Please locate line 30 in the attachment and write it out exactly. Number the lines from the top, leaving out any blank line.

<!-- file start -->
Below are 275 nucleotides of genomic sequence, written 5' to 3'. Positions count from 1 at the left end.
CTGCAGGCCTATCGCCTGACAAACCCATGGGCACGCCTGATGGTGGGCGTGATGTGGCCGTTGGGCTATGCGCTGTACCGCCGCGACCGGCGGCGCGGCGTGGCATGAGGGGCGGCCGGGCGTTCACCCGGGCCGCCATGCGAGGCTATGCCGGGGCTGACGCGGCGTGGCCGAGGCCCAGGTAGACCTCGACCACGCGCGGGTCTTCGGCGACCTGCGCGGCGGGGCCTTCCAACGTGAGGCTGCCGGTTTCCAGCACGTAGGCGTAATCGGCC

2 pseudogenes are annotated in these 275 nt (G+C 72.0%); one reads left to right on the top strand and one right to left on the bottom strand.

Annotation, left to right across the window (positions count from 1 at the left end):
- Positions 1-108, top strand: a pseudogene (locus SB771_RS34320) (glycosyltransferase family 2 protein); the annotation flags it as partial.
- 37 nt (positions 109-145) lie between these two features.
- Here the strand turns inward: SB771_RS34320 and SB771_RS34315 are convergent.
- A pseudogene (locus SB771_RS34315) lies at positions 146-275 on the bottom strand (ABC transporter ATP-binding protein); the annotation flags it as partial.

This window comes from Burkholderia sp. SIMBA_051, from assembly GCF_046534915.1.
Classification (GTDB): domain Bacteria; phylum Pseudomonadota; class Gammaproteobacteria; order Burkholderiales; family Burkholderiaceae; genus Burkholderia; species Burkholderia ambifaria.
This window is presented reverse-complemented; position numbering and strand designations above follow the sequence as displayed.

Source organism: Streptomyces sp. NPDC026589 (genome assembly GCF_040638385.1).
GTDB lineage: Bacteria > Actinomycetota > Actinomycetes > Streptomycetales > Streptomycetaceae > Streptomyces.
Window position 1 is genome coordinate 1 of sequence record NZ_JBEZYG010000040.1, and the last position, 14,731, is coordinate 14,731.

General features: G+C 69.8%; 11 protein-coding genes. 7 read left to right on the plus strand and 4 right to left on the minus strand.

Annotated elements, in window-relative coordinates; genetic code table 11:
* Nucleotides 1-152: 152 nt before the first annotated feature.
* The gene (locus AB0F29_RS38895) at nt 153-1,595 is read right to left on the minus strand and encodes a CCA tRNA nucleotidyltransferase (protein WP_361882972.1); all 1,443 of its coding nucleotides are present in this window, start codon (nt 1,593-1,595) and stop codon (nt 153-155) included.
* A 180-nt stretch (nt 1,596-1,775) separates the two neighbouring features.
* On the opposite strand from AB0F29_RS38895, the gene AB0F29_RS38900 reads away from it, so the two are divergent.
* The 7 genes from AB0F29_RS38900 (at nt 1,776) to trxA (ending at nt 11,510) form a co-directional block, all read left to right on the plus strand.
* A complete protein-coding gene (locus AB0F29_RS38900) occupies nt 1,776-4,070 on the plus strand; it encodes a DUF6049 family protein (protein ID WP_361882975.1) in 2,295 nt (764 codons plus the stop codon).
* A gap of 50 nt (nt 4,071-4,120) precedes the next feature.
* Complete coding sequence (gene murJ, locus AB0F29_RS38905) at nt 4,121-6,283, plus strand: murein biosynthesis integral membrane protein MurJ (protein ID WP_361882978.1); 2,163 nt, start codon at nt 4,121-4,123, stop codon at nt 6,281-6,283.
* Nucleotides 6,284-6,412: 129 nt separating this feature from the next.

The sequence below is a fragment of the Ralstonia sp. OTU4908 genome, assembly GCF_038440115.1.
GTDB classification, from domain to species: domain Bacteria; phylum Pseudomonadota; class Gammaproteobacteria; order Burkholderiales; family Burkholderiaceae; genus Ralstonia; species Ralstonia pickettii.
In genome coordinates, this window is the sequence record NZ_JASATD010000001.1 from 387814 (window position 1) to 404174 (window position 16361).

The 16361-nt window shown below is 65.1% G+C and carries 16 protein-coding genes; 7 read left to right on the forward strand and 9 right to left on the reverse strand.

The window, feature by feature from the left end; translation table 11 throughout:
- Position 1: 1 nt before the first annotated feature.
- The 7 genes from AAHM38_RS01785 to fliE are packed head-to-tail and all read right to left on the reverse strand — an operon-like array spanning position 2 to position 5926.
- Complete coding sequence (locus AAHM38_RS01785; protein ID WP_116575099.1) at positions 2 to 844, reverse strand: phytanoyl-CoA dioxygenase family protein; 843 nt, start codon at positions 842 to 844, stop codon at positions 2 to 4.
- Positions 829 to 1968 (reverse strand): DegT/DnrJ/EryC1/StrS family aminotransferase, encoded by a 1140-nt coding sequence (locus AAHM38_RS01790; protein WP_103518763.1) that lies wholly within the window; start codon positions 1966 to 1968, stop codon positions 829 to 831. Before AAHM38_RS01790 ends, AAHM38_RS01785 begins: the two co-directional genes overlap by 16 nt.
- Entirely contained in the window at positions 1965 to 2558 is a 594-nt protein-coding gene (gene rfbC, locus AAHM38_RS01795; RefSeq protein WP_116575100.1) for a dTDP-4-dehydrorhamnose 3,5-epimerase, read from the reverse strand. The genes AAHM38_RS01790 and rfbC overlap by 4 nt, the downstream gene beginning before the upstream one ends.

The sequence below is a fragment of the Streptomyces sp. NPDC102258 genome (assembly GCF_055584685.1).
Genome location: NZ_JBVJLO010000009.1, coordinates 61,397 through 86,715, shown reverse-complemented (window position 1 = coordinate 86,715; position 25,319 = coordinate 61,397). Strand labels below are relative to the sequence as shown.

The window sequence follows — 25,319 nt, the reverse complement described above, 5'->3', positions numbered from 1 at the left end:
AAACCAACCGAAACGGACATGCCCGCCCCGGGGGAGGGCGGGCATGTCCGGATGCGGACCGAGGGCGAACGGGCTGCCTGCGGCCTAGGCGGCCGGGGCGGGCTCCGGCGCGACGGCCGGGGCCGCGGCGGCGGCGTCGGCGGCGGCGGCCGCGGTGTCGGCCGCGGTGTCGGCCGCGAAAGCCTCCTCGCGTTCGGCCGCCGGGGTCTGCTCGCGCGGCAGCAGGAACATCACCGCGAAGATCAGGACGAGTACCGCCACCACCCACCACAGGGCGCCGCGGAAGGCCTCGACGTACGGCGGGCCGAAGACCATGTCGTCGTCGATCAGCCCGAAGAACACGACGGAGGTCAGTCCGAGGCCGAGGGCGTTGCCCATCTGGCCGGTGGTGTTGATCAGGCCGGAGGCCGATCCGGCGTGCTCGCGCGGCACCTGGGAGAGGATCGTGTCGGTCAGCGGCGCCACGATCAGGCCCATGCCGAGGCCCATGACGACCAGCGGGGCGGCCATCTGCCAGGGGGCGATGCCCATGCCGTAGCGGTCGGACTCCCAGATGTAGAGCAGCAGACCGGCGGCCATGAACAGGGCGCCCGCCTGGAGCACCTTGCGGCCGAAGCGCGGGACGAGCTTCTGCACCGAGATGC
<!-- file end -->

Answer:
The window, feature by feature from the left end; translation table 11 throughout: